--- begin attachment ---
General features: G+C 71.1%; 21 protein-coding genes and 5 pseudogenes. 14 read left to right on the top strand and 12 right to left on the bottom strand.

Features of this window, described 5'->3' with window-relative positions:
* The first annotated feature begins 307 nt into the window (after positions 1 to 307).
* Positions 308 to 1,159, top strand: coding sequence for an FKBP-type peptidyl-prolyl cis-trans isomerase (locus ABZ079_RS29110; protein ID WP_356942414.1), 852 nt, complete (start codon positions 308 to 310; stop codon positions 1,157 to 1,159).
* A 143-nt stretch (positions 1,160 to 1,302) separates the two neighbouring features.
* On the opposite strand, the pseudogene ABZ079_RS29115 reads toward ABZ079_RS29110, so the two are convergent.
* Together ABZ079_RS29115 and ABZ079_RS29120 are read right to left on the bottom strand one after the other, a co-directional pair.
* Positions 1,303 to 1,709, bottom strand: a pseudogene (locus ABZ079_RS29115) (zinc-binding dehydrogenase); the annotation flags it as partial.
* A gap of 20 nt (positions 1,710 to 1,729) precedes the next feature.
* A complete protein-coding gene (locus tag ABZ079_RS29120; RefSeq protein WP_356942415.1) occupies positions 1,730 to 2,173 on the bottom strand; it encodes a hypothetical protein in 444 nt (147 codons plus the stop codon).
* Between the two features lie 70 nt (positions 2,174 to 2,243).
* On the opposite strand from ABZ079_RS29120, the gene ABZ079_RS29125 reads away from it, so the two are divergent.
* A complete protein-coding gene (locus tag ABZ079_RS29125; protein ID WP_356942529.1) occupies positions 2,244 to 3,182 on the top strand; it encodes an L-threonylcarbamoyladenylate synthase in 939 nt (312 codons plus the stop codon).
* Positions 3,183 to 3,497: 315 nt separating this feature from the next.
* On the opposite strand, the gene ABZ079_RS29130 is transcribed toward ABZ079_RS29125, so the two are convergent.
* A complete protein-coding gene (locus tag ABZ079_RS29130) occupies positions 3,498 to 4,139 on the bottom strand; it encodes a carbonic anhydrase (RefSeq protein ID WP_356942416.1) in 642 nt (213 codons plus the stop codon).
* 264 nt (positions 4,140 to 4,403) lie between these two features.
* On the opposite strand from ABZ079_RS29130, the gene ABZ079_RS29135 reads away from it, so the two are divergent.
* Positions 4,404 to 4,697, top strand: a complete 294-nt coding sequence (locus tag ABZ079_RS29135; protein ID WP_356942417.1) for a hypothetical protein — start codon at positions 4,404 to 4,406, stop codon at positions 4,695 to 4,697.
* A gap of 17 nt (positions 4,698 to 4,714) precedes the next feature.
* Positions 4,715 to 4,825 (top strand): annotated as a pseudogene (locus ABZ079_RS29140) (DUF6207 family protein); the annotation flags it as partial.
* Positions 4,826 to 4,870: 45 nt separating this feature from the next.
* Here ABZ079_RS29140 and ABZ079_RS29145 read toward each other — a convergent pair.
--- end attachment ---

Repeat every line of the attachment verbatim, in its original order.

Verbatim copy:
General features: G+C 71.1%; 21 protein-coding genes and 5 pseudogenes. 14 read left to right on the top strand and 12 right to left on the bottom strand.

Features of this window, described 5'->3' with window-relative positions:
* The first annotated feature begins 307 nt into the window (after positions 1 to 307).
* Positions 308 to 1,159, top strand: coding sequence for an FKBP-type peptidyl-prolyl cis-trans isomerase (locus ABZ079_RS29110; protein ID WP_356942414.1), 852 nt, complete (start codon positions 308 to 310; stop codon positions 1,157 to 1,159).
* A 143-nt stretch (positions 1,160 to 1,302) separates the two neighbouring features.
* On the opposite strand, the pseudogene ABZ079_RS29115 reads toward ABZ079_RS29110, so the two are convergent.
* Together ABZ079_RS29115 and ABZ079_RS29120 are read right to left on the bottom strand one after the other, a co-directional pair.
* Positions 1,303 to 1,709, bottom strand: a pseudogene (locus ABZ079_RS29115) (zinc-binding dehydrogenase); the annotation flags it as partial.
* A gap of 20 nt (positions 1,710 to 1,729) precedes the next feature.
* A complete protein-coding gene (locus tag ABZ079_RS29120; RefSeq protein WP_356942415.1) occupies positions 1,730 to 2,173 on the bottom strand; it encodes a hypothetical protein in 444 nt (147 codons plus the stop codon).
* Between the two features lie 70 nt (positions 2,174 to 2,243).
* On the opposite strand from ABZ079_RS29120, the gene ABZ079_RS29125 reads away from it, so the two are divergent.
* A complete protein-coding gene (locus tag ABZ079_RS29125; protein ID WP_356942529.1) occupies positions 2,244 to 3,182 on the top strand; it encodes an L-threonylcarbamoyladenylate synthase in 939 nt (312 codons plus the stop codon).
* Positions 3,183 to 3,497: 315 nt separating this feature from the next.
* On the opposite strand, the gene ABZ079_RS29130 is transcribed toward ABZ079_RS29125, so the two are convergent.
* A complete protein-coding gene (locus tag ABZ079_RS29130) occupies positions 3,498 to 4,139 on the bottom strand; it encodes a carbonic anhydrase (RefSeq protein ID WP_356942416.1) in 642 nt (213 codons plus the stop codon).
* 264 nt (positions 4,140 to 4,403) lie between these two features.
* On the opposite strand from ABZ079_RS29130, the gene ABZ079_RS29135 reads away from it, so the two are divergent.
* Positions 4,404 to 4,697, top strand: a complete 294-nt coding sequence (locus tag ABZ079_RS29135; protein ID WP_356942417.1) for a hypothetical protein — start codon at positions 4,404 to 4,406, stop codon at positions 4,695 to 4,697.
* A gap of 17 nt (positions 4,698 to 4,714) precedes the next feature.
* Positions 4,715 to 4,825 (top strand): annotated as a pseudogene (locus ABZ079_RS29140) (DUF6207 family protein); the annotation flags it as partial.
* Positions 4,826 to 4,870: 45 nt separating this feature from the next.
* Here ABZ079_RS29140 and ABZ079_RS29145 read toward each other — a convergent pair.